There’s no denying director David Cronenberg’s dark artistry; it’s been apparent throughout his career, from Scanners and The Fly to Naked Lunch and eXistenZ. But in shelving the sci-fi-horror elements of his earlier works he’s delivered two of his finest films: 2005’s A History of Violence and now, Eastern Promises.
A chilling peek inside London’s Russian underworld and the sinister characters that populate it, Eastern Promises reunites Cronenberg with History of Violence star Viggo Mortensen and once again their chemistry works. Mortensen delivers a brave and astounding performance as mob driver Nikolai Luzhin, who rarely speaks but is always thinking and in control, even when he’s taking orders. He’s capable of brutality, but every so often his expressions hint at a softer side – in a way it’s a reversal of Mortensen’s History of Violence character Tom Stall, soft-spoken on the surface but concealing a violent past.
Naomi Watts costars as midwife Anna Khitrova, who crosses paths with the Vory V Zakone criminal organization after finding the diary of a teenage mother who dies after giving birth. The child survives and Anna, who was recently pregnant but lost the baby, takes an interest in finding the little girl’s relatives. She asks her uncle Stepan (Jerzy Skolimowski) to translate the journal’s Russian text while she finds a business card for a restaurant tucked inside its pages and goes there for clues about her identity.
At the lush Trans-Siberian, a front for the Eastern European crime syndicate, she meets mob boss Semyon (a frighteningly good performance by Oscar nominee Armin Mueller-Stahl), whose oversized sweaters and charming manner reveal little of his true nature. He seems only mildly interested in Anna’s story about the young girl, until he learns of the diary. That’s when his nefarious intentions begin to show through. The journal’s horrifying revelations aren’t brought out into the open all at once, but there’s a good chance they involve the hard-drinking, always-on-the-edge son of Semyon, Kirill (Vincent Cassel), and possibly Semyon himself.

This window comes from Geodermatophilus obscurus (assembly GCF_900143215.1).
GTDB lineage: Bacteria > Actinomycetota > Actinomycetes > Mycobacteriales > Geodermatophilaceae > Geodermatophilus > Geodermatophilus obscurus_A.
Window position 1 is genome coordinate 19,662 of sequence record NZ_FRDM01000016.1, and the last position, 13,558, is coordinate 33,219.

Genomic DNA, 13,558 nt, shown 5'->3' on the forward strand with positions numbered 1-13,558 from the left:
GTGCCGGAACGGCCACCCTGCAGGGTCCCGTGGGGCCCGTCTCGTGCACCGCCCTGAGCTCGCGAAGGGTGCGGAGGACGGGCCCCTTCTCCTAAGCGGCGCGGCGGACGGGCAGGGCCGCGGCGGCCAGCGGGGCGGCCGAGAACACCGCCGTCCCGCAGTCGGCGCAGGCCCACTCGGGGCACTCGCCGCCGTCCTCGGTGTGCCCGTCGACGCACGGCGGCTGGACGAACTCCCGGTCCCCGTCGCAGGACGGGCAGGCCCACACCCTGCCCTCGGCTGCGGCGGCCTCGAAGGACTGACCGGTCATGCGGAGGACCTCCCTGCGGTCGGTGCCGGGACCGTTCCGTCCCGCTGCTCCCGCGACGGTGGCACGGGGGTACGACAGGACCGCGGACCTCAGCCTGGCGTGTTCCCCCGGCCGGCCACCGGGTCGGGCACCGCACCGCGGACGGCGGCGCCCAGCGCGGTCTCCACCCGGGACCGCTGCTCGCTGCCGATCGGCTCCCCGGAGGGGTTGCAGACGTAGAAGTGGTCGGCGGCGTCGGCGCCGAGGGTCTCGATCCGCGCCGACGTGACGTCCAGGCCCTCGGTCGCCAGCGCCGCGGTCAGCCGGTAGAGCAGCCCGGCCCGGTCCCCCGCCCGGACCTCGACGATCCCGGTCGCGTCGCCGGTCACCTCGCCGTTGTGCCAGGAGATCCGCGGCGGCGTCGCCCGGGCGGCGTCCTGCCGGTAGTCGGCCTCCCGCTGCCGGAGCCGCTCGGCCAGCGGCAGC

As Anna searches for the truth, at her peril, she attracts the interest of Nikolai, whose loyalty to the Vory may not be as clear cut as first thought. In fact it’s hard to know who’s loyal to whom throughout Cronenberg’s film and a scene in a bathhouse where a naked Nikolai is the victim of a surprise attack is one for the ages. Give Mortensen credit for agreeing to be completely buck for this sequence, because what we’re looking at isn’t sexy and Hollywood-lit – it’s gritty, grimy and extremely savage.
Based on Steven Knight’s (Dirty Pretty Things) story, Eastern Promises is a taut thriller that, thanks to Cronenberg’s sensibility, doesn’t ever get too melodramatic. The violence is graphic, but not out of place given the subject matter, and the budding relationship between Nikolai and Anna never overshadows the central plot. The director is aided by excellent performances from the entire cast, notably Mortensen, Mueller-Stahl and Cassel.
Cronenberg is making some of the most intriguing and thought-provoking films of his career right now – concerning that all-important question of whether humans can change their nature. One hopes he continues in this same vein, because the results have been nothing short of brilliant.